Here we are in the middle of Banned Books Week (September 21-27), where librarians, teachers, and avid readers from across the globe are celebrating the books which have been censored throughout history and their right to read and think about whatever they wish. This may not seem important to you… unless you’ve been in a situation where what you were allowed to know about was heavily censored.
Several years ago, I stepped off an airplane and into a Communist country to find myself greeted by a long row of soldiers with rifles at the ready. Coming from America, this blatant display of power was like a cold slap in the face. Later, I was taken to an elementary school where I would be teaching English, and as the school administrator introduced me to the children two more guards stood with rifles pointed at the elementary students. The message was clear and effective: “Stay in line… or else.”
By the way, I was teaching 2nd grade.
While such a scenario shocked me to my core, it’s really not as uncommon as you might think. Various nations around the world continue to monitor and restrict the public’s access to the Internet, books, and news information.
As I stood there watching the stone-faced guards point their rifles, I wondered what they would do if they knew I had smuggled illegal literature across their border and had it hidden away in my suitcase. Because, you see, that’s exactly what I had done. I had brought one of the most controversial, most restricted, and most dangerous books ever printed on this trip with me…
I had smuggled in a Bible.
As a Christian, to go several months without reading from God’s Word was unthinkable. But if the guards had known it, I would have surely been punished. Over the next few weeks, I read this forbidden book only in the privacy of my hotel room; sometimes, I would even sit on the bathroom floor to read it, where I felt sure I wasn’t being watched. My fellow teachers and I would copy an encouraging verse each day onto a small index card and pass it out with the rest of the teaching materials at breakfast. This managed to slip under the radar, and having that verse in my pocket each day felt like holding on to a brick of pure gold.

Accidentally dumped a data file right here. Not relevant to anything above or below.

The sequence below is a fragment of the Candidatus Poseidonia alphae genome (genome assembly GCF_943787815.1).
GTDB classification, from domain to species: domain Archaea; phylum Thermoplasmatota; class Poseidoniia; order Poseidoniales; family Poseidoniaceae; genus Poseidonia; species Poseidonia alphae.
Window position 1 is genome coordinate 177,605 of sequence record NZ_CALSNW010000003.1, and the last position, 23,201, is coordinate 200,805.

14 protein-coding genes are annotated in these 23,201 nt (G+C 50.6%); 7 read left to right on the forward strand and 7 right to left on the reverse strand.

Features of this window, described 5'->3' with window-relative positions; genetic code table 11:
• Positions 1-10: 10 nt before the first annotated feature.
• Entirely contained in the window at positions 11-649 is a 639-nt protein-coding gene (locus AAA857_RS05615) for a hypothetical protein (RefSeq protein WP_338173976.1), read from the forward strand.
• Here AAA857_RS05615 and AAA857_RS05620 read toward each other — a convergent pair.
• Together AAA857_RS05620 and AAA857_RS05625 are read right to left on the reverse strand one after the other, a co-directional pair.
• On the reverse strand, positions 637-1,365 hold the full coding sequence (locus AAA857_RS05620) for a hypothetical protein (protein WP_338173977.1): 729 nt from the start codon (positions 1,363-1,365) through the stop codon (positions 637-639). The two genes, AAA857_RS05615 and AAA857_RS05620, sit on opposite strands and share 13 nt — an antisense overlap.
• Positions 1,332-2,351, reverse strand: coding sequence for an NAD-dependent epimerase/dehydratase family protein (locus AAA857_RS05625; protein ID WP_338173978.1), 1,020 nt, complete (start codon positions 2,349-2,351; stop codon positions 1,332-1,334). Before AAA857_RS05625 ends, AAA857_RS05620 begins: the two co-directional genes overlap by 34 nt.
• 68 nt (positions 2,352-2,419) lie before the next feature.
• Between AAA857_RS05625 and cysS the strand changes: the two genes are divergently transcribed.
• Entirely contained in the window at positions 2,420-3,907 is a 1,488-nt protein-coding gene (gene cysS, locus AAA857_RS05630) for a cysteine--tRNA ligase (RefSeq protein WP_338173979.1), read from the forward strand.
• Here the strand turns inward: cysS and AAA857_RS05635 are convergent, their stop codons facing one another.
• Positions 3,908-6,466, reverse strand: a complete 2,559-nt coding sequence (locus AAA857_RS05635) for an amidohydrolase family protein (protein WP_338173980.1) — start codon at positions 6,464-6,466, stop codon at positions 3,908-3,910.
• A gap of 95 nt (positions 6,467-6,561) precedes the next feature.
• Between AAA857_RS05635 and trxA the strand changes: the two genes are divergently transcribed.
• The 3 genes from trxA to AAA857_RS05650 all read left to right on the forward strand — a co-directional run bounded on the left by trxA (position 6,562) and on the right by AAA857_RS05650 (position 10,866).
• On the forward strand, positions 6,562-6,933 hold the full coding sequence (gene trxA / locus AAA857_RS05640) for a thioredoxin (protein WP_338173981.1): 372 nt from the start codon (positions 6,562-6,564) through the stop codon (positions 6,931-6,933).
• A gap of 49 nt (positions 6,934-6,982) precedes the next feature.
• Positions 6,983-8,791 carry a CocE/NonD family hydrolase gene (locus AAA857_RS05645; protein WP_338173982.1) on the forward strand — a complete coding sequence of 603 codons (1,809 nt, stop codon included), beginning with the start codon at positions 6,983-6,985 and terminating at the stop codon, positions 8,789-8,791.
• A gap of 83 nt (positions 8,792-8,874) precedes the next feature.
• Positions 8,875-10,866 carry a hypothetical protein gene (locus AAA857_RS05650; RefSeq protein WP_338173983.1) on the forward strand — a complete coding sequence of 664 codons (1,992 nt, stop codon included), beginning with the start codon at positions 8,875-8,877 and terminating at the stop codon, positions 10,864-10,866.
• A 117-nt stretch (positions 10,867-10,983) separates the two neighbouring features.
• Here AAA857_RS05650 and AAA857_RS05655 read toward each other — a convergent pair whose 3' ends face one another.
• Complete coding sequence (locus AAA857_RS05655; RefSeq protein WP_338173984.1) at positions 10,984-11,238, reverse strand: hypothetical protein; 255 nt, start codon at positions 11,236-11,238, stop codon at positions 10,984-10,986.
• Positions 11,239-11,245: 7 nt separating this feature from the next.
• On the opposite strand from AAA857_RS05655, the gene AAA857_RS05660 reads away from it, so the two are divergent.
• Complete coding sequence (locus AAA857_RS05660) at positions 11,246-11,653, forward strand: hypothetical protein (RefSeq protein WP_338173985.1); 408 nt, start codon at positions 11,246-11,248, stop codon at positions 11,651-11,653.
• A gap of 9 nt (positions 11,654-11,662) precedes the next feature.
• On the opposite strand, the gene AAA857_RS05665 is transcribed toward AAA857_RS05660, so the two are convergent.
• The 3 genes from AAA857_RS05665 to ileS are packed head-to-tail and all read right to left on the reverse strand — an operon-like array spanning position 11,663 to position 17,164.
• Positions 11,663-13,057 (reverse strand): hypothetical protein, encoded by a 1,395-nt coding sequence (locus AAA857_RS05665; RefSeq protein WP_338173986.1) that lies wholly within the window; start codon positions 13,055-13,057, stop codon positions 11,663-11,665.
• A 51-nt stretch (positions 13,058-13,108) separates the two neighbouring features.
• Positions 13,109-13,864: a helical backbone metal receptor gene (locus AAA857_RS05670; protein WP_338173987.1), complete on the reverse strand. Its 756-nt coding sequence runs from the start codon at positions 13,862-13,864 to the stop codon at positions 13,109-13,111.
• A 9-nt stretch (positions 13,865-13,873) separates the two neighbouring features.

I saw the powerful effects of censorship in the news reports I was hearing about world events, where America was painted in an extremely negative light. I remember thinking, “That can’t be right,” but the computer I had access to was not able to bring up any of the news websites I was familiar with. But the reality of government censorship impacted me the most as I was preparing to return to America, and gave my Bible to a local woman. When she realized what it was, she gasped and threw a trembling hand over her mouth, gaping at me just as fearfully as if I had shot her. My immediate reflex was to doubt the wisdom of my decision.
“I can take it back,” I said, rushing in to fix the situation and help her calm down.
But she grabbed the Bible and clutched it to her chest, like a mother might hold on to her child after being rescued from a burning building. We both knew the risks, and she swallowed hard, with eyes full of tears.
“Thank you,” she whispered.
I’ll never forget her face.
You might think I’m just dramatizing the situation, but I assure you it really happened. We don’t like to think about it, but the Bible is considered religious contraband in several countries. Currently, the Gideons are not allowed to operate in the following areas: Afghanistan, Algeria, China (People’s Republic), Comoros, Djibouti, Iran, Iraq, Libya, Maldives, Mauritania, Morocco, North Korea, Saudi Arabia, Somalia, Tunisia, Turkmenistan, Uzbekistan, Yemen.
While other governments have not banned the Bible completely, they do restrict its access to certain religious groups only, foreigners only, or certain languages only. Countless numbers of people the world over would give anything for the chance to read the Bible just once…
And here in America we leave it sitting on our bookshelf, untouched.
Nothing will give you a passion for God’s Word like having someone tell you that it’s illegal to read it. Maybe more of us should travel to these type of countries and experience this first-hand… or maybe we should simply read the Bible as if it were outlawed in our country.
Because if we keep neglecting its truths, that’s exactly what’s going to happen.